Following the disapproval it received for its lack of control, Binance recently became a part of the US-based Chamber of Digital Commerce which advocates for a range of public policies. These policies include providing digital assets with the same tax treatment, implementing Anti-Money Laundering and Know Your Customer regulations for crypto exchanges, providing greater regulatory clarity for security tokens, and researching central bank digital currencies.
U.S. prosecutors are examining the ties between hedge funds and the Binance cryptocurrency exchange for potential money-laundering offenses. According to the Washington Post, sourced from anonymous sources, the federal prosecutor’s office in Seattle has requested investment firms to provide evidence of their communication with Binance in recent months. Notwithstanding, legal experts have stated that the issuance of subpoenas does not automatically mean that the crypto exchange or hedge funds are facing charges, as authorities are presently examining the evidence and are considering a possible agreement with Binance.
When asked for a comment, Binance failed to respond. The crypto exchange has been the subject of inquiry in the United States since 2018, when investigators began examining various cases of illicit money going through the exchange.
Potential breaches include illegal money transmission, money laundering conspiracy and offenses against criminal sanctions. The Bank Secrecy Act orders digital currency exchanges that operate “substantially” in the United States to register with the Treasury Department and comply with anti-money laundering rules.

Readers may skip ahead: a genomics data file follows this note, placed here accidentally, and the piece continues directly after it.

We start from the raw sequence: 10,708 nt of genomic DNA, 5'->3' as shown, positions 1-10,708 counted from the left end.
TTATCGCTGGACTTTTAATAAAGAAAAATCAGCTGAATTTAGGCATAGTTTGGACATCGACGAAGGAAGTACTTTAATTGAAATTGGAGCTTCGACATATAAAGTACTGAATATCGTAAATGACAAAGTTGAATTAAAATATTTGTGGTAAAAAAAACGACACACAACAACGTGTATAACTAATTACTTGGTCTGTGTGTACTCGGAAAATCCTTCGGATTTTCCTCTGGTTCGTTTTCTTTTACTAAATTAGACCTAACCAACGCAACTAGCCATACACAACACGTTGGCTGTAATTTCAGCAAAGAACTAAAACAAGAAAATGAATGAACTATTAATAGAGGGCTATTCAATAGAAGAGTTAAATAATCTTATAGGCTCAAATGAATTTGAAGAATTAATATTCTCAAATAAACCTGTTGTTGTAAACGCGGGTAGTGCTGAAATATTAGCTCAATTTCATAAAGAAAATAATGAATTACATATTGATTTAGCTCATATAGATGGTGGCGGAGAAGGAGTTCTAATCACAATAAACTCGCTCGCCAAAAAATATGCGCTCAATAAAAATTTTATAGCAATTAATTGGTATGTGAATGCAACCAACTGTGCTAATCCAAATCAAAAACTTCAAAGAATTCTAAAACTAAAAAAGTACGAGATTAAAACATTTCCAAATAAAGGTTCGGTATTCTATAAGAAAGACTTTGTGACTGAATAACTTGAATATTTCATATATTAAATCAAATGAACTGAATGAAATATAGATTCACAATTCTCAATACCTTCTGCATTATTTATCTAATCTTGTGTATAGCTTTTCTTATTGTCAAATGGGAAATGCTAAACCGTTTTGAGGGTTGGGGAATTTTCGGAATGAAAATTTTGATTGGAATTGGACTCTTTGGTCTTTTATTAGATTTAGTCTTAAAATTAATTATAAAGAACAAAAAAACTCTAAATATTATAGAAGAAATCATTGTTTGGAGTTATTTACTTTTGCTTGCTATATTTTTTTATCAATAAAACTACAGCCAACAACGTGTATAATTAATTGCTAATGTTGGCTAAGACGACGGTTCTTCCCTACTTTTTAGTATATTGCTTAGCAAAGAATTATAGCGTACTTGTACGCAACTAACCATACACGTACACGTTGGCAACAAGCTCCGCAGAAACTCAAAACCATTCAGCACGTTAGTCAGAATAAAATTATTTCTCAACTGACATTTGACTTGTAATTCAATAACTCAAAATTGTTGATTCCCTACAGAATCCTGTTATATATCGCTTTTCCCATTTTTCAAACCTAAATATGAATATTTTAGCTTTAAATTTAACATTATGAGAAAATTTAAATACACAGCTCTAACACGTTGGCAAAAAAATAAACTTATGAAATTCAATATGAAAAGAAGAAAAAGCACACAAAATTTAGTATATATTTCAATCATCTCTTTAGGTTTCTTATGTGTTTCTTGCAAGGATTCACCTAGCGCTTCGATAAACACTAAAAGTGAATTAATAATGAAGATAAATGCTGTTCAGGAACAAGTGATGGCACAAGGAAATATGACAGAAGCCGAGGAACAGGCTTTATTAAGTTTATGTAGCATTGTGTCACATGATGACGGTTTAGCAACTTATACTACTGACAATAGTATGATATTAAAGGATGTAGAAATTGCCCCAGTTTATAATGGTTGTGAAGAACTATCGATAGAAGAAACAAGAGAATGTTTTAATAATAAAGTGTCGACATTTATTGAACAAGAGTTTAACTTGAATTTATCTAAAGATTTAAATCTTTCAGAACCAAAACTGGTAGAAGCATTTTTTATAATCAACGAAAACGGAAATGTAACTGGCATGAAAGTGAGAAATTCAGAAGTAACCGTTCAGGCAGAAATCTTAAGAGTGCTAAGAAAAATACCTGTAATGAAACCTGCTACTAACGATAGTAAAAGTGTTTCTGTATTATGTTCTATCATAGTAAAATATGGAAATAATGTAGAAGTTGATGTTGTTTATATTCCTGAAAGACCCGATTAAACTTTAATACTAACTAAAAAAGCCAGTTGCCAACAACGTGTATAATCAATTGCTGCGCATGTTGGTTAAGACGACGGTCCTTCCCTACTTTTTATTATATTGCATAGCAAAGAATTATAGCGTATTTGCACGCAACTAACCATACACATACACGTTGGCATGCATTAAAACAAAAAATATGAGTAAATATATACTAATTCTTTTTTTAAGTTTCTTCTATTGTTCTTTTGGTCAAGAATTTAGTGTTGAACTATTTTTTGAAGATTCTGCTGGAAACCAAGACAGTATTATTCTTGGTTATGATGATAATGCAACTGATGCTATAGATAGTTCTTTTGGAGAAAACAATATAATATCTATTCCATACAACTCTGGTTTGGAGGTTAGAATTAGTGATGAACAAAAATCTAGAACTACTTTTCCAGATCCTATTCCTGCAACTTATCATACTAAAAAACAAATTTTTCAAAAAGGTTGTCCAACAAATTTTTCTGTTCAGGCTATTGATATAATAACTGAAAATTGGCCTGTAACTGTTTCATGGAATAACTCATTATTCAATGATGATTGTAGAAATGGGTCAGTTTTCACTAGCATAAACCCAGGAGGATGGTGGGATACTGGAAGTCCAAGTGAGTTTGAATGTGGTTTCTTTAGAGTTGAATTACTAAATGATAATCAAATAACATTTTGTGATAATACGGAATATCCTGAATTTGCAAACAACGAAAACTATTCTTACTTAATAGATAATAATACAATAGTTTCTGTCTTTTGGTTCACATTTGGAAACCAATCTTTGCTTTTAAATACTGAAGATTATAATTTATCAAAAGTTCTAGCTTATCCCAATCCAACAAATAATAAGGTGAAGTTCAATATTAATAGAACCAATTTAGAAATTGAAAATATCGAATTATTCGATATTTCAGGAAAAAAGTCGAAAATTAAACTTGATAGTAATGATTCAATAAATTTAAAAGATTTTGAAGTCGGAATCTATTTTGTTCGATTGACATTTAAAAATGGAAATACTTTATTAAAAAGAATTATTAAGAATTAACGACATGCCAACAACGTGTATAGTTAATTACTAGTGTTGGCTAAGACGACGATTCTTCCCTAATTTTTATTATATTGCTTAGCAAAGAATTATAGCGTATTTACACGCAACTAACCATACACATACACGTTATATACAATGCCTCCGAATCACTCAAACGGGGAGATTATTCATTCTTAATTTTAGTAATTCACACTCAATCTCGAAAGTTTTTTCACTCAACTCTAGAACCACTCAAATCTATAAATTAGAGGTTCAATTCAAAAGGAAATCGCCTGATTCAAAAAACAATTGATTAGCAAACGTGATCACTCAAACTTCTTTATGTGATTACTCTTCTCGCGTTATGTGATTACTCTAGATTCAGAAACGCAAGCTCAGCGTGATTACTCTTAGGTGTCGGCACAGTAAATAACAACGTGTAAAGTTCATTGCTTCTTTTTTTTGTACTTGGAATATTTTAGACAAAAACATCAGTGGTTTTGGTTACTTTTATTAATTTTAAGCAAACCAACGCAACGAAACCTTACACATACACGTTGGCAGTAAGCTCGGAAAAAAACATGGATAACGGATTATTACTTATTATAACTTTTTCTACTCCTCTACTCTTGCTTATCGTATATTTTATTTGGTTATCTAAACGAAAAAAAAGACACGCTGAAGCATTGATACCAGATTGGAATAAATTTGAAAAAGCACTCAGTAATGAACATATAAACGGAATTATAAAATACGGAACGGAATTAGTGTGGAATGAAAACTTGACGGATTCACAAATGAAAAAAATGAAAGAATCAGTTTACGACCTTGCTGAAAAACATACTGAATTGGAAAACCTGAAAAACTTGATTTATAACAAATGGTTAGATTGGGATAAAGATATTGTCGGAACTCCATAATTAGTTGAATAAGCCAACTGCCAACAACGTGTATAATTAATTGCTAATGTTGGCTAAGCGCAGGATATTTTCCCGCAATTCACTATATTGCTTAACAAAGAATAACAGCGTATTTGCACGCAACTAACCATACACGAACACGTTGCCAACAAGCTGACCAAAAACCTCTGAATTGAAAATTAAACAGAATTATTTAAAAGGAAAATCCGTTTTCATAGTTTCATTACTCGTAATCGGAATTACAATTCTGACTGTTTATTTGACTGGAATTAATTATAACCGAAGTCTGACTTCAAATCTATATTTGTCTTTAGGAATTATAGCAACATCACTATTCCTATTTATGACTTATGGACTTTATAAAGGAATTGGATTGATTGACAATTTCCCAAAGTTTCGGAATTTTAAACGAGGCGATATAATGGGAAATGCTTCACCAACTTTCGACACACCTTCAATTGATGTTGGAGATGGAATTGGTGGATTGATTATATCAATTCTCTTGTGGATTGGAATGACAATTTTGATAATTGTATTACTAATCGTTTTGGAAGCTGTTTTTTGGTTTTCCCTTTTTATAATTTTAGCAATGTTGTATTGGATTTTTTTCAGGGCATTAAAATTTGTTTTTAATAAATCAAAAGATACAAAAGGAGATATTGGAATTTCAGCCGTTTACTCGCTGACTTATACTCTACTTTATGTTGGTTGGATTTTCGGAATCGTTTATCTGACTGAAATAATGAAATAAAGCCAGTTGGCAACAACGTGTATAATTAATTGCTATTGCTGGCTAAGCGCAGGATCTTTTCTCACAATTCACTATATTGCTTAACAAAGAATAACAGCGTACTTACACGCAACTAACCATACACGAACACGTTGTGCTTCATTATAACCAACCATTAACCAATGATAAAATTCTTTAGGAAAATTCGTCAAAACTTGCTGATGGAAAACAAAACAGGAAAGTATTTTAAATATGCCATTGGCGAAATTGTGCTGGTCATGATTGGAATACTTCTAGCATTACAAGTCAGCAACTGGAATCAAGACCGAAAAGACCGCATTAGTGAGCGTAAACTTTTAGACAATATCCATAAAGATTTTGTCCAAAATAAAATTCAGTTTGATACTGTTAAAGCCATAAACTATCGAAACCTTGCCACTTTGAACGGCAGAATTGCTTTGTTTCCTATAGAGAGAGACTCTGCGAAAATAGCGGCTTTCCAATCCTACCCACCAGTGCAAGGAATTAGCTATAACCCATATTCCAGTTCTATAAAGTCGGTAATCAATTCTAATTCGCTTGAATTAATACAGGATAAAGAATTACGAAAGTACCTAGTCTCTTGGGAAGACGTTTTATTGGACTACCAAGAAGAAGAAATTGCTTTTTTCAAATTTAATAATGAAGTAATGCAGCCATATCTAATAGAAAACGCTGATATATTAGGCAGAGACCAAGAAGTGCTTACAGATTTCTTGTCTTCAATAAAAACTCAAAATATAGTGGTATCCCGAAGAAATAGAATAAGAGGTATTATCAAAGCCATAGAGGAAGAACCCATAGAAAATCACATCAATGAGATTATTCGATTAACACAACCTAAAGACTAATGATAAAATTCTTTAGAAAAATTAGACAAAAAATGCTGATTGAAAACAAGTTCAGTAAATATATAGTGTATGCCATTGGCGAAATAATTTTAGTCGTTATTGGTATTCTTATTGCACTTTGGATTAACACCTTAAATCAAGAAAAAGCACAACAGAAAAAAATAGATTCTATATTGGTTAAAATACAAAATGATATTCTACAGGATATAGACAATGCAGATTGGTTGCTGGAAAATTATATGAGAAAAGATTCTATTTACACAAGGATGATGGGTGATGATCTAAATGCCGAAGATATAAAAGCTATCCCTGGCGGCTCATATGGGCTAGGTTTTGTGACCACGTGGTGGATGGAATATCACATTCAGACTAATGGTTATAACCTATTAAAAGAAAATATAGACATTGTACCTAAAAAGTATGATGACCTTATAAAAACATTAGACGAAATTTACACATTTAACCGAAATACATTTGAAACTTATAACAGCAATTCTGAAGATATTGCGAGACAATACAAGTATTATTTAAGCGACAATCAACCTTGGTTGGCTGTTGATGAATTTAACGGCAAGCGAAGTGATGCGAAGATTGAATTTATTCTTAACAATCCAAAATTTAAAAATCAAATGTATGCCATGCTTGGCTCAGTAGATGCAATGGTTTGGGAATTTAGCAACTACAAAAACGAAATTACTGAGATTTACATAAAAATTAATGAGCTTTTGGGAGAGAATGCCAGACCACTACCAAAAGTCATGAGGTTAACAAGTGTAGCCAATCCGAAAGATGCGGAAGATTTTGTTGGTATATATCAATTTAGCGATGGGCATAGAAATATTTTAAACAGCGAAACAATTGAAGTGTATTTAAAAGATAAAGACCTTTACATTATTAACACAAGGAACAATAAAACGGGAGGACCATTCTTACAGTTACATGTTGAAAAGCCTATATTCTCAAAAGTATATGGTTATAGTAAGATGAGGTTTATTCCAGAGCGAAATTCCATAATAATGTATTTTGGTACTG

Patrick Hillmann, Binance’s Chief Strategy Officer, has accepted to the Washington Post that the company had a deficient approach to regulatory compliance in its early years, but has made major investments in compliance programs. To stay in line with international sanctions, Binance has joined the Association of Certified Sanctions Specialists, or ACSS. On the 6th of January, the crypto exchange declared that its sanctions compliance team would go through certification training with the ACSS.
The ACSS training is intended to teach Binance’s team about the directives of the U.S. Treasury’s Office of Foreign Assets Control and inform them about potential risks of violations. Binance has recently become a part of the American crypto lobbying group Chamber of Digital Commerce following criticism of its lack of regulation. The group campaigns for various public policies, including tax parity for digital assets, Anti-Money Laundering/Know Your Customer regulations for crypto exchanges, improved regulatory clarity for security tokens and research on central bank digital currencies.